The extra safety features on the Mazda3 GT were a welcome surprise. Features such as radar cruise control with a stop-and-go function, which automatically applies the throttle or brake as needed depending on the traffic ahead, and rear cross-traffic alert, which warns of vehicles approaching from behind when you’re in reverse, are handy features, especially if you’re distracted by an unruly pet. All-wheel drive costs extra, but it’s worth it. It costs $1,700 when added to either the GS or GT trims with a six-speed automatic transmission. Many competitors don’t even offer it.
Going around town, the Mazda3 is peppy, easy to park and great on gas. I averaged 8.7 litres/100 kilometres (combined city and highway) as we travelled to play dates all over Greater Toronto and beyond.
Before long, it was time for the dreaded drive to Breslau. Her BFF Samson, the neighbourhood pitbull, stopped by to say goodbye – though he didn’t know it at the time. He came calling for their regular afternoon walk. Moon tugged at her leash to join him; he looked puzzled when she didn’t. I turned away, fought back tears and bribed her into the car with treats (that always works on Labs).
Moon slept the entire drive, snoring heavily. Two hours passed fast. She was excited when we arrived in Breslau. I wasn’t. It was a quick farewell – like ripping off a Band-Aid. I met the staff, removed Moon’s leash and collar, handed over her favourite bone and watched her prance along a long hallway. She didn’t seem bothered by the line of kennels and the dogs barking loudly as she made her way to kennel 22, her home for the next six months.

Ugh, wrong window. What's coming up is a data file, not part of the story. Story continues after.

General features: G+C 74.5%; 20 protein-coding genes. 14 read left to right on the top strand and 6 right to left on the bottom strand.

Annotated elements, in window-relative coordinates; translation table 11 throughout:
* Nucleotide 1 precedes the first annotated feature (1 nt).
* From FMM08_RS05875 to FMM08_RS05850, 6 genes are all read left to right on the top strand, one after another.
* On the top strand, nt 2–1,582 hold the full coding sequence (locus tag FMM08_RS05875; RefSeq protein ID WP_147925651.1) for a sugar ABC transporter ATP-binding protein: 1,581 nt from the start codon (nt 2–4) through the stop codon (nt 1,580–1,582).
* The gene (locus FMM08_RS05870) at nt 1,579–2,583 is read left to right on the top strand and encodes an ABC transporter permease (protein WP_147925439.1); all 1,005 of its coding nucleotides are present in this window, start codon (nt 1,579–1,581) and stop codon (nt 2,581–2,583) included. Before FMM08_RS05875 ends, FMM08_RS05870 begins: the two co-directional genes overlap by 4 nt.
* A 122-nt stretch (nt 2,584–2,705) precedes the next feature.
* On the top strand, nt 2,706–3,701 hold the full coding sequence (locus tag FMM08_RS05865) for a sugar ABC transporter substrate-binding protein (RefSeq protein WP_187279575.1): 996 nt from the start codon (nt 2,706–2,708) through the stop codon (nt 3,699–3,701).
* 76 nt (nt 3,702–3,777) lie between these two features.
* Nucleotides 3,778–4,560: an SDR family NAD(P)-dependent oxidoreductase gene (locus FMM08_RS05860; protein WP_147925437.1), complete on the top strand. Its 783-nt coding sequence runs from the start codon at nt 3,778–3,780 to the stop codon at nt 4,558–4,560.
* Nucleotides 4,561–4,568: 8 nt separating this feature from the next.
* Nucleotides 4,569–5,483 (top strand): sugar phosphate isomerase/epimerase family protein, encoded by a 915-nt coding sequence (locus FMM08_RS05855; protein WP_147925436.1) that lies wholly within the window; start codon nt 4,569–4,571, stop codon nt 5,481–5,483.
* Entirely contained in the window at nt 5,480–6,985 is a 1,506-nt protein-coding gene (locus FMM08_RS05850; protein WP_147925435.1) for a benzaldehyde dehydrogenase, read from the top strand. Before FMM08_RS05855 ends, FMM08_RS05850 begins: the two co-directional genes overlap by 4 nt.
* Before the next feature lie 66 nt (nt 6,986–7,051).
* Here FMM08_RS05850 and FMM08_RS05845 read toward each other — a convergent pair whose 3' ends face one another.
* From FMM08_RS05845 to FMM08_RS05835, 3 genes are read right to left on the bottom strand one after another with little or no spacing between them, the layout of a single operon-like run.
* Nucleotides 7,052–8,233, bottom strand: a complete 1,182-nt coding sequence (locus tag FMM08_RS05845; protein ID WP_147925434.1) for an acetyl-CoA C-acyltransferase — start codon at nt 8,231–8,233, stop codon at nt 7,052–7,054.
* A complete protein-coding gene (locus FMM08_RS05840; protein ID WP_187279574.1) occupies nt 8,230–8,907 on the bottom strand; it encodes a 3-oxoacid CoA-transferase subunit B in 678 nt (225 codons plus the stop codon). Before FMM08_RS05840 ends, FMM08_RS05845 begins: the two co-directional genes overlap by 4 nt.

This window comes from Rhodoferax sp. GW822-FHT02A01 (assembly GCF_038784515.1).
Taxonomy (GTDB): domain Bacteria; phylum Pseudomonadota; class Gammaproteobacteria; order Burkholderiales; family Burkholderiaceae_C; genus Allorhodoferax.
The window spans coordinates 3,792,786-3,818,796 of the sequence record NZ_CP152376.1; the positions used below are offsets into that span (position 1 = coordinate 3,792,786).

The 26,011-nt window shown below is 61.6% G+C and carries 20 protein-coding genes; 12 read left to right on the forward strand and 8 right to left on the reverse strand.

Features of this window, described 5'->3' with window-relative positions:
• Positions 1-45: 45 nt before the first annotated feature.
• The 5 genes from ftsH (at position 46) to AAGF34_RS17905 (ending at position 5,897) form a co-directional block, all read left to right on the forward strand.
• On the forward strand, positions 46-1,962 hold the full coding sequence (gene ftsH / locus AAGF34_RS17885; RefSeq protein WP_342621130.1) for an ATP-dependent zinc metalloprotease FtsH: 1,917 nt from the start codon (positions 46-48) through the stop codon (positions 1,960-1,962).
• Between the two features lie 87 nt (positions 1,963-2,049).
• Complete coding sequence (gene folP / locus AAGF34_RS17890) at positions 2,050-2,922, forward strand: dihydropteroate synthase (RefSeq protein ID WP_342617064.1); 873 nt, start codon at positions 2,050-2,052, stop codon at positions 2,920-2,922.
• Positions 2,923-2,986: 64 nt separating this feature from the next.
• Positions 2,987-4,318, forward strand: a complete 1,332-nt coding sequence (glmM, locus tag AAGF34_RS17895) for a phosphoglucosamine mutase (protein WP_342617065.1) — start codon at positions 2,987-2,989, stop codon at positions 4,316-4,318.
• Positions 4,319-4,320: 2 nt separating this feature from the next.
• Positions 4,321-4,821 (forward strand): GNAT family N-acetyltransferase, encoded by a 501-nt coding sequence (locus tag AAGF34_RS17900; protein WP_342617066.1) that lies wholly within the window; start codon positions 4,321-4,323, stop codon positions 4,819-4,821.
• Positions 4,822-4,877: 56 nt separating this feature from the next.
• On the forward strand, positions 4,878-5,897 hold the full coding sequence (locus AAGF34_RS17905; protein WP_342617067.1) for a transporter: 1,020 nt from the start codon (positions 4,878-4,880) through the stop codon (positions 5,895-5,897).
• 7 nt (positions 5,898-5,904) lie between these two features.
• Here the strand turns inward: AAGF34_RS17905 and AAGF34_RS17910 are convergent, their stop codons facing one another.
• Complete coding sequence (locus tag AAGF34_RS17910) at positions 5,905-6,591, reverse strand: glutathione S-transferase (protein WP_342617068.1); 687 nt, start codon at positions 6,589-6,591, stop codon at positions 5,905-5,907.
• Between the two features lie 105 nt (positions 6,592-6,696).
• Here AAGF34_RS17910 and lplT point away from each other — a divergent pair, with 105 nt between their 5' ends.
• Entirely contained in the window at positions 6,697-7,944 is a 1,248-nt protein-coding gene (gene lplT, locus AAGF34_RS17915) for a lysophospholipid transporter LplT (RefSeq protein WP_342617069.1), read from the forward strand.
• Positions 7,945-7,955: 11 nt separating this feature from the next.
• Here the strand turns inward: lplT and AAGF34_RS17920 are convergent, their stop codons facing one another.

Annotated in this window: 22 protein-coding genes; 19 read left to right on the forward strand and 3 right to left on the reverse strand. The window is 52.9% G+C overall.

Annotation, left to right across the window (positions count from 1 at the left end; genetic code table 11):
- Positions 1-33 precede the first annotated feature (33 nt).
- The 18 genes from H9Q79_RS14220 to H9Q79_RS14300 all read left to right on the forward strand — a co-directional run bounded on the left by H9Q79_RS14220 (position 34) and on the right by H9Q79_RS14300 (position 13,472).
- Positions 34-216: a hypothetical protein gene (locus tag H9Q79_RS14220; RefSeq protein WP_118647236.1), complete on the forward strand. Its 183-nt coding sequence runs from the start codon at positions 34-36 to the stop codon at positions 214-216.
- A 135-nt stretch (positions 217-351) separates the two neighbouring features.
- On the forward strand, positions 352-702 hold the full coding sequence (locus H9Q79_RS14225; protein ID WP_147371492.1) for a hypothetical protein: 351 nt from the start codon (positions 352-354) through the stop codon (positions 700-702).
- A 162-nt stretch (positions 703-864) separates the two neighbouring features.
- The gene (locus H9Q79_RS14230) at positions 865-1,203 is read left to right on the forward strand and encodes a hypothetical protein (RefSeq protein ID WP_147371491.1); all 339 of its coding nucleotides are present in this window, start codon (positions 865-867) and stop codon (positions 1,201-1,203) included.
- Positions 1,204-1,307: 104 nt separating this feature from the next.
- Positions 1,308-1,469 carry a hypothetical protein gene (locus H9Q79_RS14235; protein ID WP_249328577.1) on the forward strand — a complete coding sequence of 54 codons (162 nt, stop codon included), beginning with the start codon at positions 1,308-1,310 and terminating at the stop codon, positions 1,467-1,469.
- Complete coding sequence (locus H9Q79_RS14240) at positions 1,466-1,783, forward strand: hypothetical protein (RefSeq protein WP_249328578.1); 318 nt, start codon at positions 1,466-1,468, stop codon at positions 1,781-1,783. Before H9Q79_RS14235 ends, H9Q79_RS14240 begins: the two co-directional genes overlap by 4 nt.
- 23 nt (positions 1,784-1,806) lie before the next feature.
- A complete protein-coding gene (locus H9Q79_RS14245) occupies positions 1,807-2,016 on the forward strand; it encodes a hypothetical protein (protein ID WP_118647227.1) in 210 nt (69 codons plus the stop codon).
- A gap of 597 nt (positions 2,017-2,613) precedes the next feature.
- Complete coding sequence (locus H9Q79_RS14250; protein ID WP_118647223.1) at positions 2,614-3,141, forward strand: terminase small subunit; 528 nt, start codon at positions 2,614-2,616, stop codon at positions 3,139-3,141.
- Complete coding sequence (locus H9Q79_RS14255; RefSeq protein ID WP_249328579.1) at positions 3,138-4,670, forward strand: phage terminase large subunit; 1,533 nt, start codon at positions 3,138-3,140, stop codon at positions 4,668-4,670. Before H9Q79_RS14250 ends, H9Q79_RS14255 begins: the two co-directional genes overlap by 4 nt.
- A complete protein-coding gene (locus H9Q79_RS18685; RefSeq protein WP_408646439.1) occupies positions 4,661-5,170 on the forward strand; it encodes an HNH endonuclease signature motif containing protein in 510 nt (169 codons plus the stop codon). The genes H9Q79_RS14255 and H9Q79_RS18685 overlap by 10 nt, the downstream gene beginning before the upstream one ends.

Dozens of dogs were recalled that day, including Maris and Niles – going into the service division. Foster families snapped photos and took videos of their dogs. I couldn’t. I wanted to erase the day from my memory. Time stood still as I sat alone in my Mazda, tears streaming down my face as reality set in.
At least I have my memories – Moon’s sloppy morning kisses, her deep growls during belly rubs and our driving adventures together, especially our last week in the Mazda3. It was the perfect ride for our final drive together and an ideal car for pets. It’s affordable, comfortable and good on gas.
Unfortunately, driving will never be the same without her.
- Base price: 2020 Mazda3 GT AWD: $30,500 (plus $1,750 destination and delivery fee). 2020 Mazda3 GT: $26,500 (plus $1,700 for AWD, $2,300 optional Premium Package, and $1,750 destination and delivery fee)
- Engine: 2.5L I-4 with 186 horsepower and 186 lb-ft of torque
- Transmission/drive: six-speed automatic transmission; all-wheel-drive
- Fuel economy (litres/100 km city and highway): 9.2 and 7
- Alternatives: Honda Civic, Toyota Corolla, Nissan Sentra, Subaru Impreza